While more progressive and professional than Donald Trump, there's a certain cantankerousness to Johnson that makes him appealing. Whereas most cinema focuses on presidents who are refined, Johnson doesn't take any time before he resorts to his no-nonsense approach to politics. Based on his penchant for recording conversations (for posterity), there are moments that may seem comical if you know nothing about the actual president. The first moment comes when a man is tailoring Johnson's pants, and the president refers to a part of his lower body as his "bunghole." He goes on to use casually offensive terms for people he doesn't like as well as hold negotiations while in the middle of using the bathroom. If anything, John is the edgy and stubborn father who you are surprised composed himself so well when addressing the nation. If nothing else, it helps to provide humorous dialogue that is often borrowed from actual conversations.
It also is relevant to the modern political scene thanks to how much disarray was in the country in 1963. Beyond the Civil Rights movement, Johnson had to deal with the Vietnam War and of course his predecessor's death. While All the Way unfortunately covers very little else of that first year, it brings across the point that he was unready to take up the mantle. He was morally torn, especially when having to convince the nation to change their ways - specifically in the south. There are moments seen between him and his wife (played by Melissa Leo) that add a complexity to his overall character. As much as Johnson is eccentric and puts up a rude front, he lacks the self-esteem necessary to run the country. The revelation that comes at the end isn't that he was a great president, but that he was a man who started his time in office as a reluctant hero and eventually became great.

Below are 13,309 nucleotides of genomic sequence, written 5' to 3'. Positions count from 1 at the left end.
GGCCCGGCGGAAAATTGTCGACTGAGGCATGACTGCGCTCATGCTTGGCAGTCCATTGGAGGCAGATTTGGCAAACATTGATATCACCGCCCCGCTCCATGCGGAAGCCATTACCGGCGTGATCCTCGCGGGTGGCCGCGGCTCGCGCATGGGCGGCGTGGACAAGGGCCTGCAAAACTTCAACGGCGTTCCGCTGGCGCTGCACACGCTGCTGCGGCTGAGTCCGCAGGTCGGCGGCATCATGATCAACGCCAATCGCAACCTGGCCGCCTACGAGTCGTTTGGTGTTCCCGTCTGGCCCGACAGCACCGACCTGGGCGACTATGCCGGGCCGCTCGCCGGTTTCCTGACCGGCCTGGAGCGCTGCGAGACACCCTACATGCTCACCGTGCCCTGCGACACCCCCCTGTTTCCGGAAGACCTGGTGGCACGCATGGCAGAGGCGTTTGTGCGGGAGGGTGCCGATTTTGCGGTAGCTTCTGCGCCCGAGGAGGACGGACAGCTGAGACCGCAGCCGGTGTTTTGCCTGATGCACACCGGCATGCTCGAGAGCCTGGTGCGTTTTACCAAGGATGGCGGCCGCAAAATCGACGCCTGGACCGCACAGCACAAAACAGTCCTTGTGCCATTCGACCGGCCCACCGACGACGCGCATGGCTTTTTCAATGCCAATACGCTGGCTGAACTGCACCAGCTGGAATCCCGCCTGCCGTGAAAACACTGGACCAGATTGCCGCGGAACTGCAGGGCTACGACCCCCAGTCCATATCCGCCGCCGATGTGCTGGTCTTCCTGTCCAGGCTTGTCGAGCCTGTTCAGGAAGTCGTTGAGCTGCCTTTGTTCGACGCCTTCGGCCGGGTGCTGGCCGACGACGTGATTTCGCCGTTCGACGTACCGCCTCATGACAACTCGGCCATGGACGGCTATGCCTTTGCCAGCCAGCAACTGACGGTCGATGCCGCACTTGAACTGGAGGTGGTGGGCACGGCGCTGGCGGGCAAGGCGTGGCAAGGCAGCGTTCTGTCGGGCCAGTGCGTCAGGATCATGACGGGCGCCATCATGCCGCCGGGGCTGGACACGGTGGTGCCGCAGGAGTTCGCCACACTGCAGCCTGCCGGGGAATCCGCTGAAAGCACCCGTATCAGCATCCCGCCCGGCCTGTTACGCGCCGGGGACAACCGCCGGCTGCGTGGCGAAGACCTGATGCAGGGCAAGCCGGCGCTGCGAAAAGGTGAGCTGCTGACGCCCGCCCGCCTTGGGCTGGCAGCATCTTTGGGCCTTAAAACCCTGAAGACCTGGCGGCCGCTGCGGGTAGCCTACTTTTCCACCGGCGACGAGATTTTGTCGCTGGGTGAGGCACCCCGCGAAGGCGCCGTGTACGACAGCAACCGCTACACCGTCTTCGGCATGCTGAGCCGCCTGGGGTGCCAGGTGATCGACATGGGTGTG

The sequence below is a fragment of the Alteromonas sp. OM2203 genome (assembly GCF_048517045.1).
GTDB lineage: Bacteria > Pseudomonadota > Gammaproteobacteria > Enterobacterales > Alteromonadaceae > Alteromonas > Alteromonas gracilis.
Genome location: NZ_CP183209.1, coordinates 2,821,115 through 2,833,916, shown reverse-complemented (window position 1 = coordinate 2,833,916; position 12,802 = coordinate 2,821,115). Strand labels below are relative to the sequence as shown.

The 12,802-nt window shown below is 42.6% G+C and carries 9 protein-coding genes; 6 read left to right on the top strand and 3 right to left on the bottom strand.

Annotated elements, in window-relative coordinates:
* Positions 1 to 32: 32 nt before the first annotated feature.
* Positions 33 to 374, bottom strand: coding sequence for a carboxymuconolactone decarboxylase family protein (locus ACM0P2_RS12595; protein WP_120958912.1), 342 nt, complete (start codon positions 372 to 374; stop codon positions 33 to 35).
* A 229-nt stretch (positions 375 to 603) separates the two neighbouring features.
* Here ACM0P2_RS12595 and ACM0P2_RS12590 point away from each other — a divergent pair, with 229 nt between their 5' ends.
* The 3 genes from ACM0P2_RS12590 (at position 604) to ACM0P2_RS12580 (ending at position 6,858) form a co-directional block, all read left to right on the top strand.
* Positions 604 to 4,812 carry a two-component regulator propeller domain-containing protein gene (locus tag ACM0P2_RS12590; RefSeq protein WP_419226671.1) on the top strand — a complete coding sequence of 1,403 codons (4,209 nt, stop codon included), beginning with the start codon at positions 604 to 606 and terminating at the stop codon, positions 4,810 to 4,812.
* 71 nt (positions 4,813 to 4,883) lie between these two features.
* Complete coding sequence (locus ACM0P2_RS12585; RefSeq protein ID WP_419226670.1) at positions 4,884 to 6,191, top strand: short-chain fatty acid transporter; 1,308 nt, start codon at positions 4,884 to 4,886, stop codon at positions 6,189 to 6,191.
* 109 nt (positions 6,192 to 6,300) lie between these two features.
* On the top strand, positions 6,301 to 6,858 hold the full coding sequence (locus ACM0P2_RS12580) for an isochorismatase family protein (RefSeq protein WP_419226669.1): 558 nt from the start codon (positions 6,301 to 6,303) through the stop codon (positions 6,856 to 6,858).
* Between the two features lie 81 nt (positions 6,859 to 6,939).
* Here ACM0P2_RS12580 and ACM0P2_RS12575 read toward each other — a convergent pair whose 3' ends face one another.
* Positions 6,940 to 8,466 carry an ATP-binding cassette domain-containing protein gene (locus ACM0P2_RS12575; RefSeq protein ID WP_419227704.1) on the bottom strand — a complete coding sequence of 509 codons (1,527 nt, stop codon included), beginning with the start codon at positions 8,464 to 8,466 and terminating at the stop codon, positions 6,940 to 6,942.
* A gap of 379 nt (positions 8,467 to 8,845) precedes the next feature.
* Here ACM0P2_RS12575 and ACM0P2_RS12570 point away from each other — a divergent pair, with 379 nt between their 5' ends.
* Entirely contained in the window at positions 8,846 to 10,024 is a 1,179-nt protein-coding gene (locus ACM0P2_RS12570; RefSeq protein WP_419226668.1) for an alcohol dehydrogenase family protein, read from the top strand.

Considering that there has only been one president since Johnson to be inaugurated without an election (Ford), it is intriguing how much of a free pass that time before election is. Speaking as they didn't even have to run for office, they already have an uphill battle with the public. If one had an ego like Johnson, they could just do their best to clear the docket before the inevitable election strikes. As Johnson is seen at the end of the film approaching a podium at a celebration party in honor of the 1964 election with a massive voter turnout, there's still the spry force inside that shows that sometimes the man who tries to change the world will get thanks from those whose lives he changes. While not everything Johnson did was in that first year, his choice to tackle race relations and poverty ended up getting people effected by these conflicts to believe in him.
What's odd is that for a president who made a lot of the American landscape what it is today, he doesn't quite get the credit he deserves. While Kennedy has the enviable charisma and unfortunate death, even Johnson's successor in Richard Nixon managed to have a notoriety that has made him equally as fascinating to conspiracy theorists. It just goes to show that sometimes if you just do your job well, people won't even notice you did anything. Cranston's performance is phenomenal and immediately iconic, adding depth to a political figure rarely seen on film. While one could only hope that there's eventually more film exploring his first full term as president, All the Way is a reflection of what can be done in just a year with ambition and stubbornness that may make more enemies, but does result in some impacting change.